Colletta: I started from many shops, downsized, had more shops and bigger shops, and now I run one shop. When times change, you are forced to adjust.
What would you say to a new business owner?
Colletta: You have to work very hard and put in a lot of hours; that’s the only way you’ll succeed. When you enjoy what you do, you can bear the patience, and do it properly. You also have to be good to your customers, and be able to interact with them. Sometimes I would joke with my clients and they would say, ‘You really have patience; I’ve given you so much trouble,’ and I would tell them, ‘But I want your money!’ I would be there with some customers one hour, two hours . . . and that’s primarily because I don’t only sell to my customers. I’m teaching them how to dress, how to put things together, how to wear their clothes. Some of them would call me at home to ask me questions. I always say it’s a calling and, if that’s the case, so be it. I enjoy doing it.
Do you use social media in your business?
Colletta: I have looked into it but I don’t necessarily think it’s suitable for my kind of business. I sell one-of-a-kind items, and often, when you’re on social media, people want to know about sizes, and that tends to get complicated. I don’t shop styles in bulk so you’re not going to find anyone wearing what you’re wearing when you buy from my store. Everyone is always saying, ‘You must go on Instagram, everything is happening on Instagram,’ but we’re all dealing with different things. If you’re providing a service and you post on IG and advertise where you’re at and what you’re doing, people will come to you. If you’re in retail . . . to sell you need to be in a prime location, where you can advertise your stuff, show your stuff, because people buy what they see. It’s true they can go online to order but there’s problems with that too. Orders get messed up online all the time and the quality isn’t always what you expect it to be.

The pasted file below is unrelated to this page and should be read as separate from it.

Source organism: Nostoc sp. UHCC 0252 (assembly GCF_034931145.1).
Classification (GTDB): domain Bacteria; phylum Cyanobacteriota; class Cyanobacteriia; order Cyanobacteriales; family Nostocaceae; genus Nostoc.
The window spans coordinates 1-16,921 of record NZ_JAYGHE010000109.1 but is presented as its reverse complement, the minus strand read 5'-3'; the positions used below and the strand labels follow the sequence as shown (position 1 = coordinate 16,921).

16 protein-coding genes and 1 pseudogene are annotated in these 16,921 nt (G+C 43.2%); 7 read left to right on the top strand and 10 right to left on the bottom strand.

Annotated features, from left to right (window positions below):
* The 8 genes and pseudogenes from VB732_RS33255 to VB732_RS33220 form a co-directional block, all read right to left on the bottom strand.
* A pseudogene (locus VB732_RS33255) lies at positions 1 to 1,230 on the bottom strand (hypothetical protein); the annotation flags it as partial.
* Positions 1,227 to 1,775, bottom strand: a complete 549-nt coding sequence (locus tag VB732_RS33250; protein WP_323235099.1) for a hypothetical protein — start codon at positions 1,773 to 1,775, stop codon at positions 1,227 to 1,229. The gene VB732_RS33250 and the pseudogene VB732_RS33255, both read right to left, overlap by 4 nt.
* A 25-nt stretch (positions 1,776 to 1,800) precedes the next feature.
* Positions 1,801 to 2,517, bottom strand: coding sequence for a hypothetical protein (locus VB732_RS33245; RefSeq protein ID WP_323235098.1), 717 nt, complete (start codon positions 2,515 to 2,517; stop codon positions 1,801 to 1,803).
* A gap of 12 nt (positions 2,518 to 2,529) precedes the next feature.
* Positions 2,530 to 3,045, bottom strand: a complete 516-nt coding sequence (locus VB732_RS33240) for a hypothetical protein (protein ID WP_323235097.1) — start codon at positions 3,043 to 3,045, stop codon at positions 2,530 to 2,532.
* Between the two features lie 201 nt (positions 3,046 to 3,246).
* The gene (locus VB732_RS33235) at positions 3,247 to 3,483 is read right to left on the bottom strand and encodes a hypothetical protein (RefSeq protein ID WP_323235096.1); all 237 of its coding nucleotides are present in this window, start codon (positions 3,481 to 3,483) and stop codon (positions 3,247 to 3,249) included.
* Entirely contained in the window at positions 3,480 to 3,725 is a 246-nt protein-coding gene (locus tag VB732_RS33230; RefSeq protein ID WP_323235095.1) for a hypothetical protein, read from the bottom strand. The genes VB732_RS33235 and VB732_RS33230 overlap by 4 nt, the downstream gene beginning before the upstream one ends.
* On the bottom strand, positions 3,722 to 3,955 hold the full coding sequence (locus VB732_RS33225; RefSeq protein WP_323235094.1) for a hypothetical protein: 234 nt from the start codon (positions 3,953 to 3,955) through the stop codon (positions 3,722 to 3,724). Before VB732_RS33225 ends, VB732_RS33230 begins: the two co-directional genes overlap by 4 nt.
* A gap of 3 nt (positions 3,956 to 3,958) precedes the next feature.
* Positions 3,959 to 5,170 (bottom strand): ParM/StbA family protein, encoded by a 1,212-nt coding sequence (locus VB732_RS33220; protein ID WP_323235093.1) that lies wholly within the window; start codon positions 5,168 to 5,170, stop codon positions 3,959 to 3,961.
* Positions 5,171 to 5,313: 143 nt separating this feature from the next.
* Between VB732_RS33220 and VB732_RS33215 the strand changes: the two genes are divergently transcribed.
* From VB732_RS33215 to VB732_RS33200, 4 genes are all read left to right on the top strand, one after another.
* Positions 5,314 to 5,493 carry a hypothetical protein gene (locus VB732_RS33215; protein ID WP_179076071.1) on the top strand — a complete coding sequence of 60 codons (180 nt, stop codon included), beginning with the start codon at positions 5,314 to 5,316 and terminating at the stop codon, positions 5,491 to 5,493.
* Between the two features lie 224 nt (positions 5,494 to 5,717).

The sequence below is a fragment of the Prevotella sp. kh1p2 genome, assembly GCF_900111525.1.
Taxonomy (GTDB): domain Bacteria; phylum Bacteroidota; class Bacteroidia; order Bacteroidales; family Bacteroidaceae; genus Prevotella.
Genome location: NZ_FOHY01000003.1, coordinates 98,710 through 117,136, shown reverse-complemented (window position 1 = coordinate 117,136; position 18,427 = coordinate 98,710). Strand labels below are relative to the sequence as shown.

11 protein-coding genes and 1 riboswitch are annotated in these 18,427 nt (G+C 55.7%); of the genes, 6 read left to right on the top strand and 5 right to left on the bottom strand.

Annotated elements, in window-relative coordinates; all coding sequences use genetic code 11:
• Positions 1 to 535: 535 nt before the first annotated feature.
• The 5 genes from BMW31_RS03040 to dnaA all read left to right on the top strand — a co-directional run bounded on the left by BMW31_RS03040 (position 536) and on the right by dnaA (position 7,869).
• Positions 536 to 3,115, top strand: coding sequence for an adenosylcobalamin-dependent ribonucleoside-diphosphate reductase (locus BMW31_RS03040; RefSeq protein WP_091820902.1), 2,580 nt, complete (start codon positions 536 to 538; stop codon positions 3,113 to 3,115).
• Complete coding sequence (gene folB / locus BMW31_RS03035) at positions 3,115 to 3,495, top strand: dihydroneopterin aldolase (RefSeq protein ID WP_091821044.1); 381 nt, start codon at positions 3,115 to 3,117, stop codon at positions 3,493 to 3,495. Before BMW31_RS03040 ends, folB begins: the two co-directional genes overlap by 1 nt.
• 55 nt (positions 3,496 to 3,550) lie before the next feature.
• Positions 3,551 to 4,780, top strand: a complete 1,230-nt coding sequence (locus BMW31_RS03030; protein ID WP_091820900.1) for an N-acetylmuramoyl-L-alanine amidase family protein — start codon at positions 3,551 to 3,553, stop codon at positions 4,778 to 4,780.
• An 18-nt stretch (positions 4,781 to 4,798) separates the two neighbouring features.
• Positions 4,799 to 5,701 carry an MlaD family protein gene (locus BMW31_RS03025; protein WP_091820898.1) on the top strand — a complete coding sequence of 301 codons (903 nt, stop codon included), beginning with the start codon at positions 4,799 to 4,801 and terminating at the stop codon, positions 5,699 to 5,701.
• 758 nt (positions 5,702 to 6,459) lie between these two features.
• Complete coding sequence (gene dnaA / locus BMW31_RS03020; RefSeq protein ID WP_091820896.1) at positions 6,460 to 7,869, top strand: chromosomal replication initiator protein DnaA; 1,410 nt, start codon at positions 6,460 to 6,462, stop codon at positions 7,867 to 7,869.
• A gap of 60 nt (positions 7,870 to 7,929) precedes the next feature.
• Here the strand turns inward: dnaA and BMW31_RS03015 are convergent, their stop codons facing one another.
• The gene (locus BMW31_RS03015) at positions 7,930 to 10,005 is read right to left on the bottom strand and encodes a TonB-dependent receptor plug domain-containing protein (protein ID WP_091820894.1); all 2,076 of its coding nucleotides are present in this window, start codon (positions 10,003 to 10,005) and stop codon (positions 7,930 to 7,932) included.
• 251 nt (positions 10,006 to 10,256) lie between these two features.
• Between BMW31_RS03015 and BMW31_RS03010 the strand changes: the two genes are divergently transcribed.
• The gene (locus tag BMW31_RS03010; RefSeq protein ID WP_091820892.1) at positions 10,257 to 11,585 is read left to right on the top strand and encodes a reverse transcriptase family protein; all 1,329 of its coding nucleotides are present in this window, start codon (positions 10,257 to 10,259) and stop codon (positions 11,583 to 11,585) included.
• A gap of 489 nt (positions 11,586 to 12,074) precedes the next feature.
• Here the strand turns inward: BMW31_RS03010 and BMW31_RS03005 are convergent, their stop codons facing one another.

Have people’s shopping habits changed over time?
Colletta: People before looked for quality, and special things. The younger generation . . . they don’t care much about cost or quality. Take Old Year’s Night for instance: back in the day you would have to make sure you stocked up on these nice, flowing, elegant dresses to sell because everyone had to look special on that night. Things have changed. The way people dress is different, and there are a lot of factors influencing the change.
How easy is it to do business in Saint Lucia?
Colletta: Things can be difficult. Everything has its ups and downs. The process of clearing goods at Customs, for example, should be easier and more efficient. There are times I’d be in an airport and while they’re detaining everything I have, I’m watching someone else sail by. Then they’d tell you the person doesn’t have a business, but that’s often not the case. Some people lie, but they have their connections. Some people aren’t paying the duties they’re supposed to pay while others pay all the time. There are ways of helping businesses get their goods faster so they can make their money back quicker, and that needs to be explored.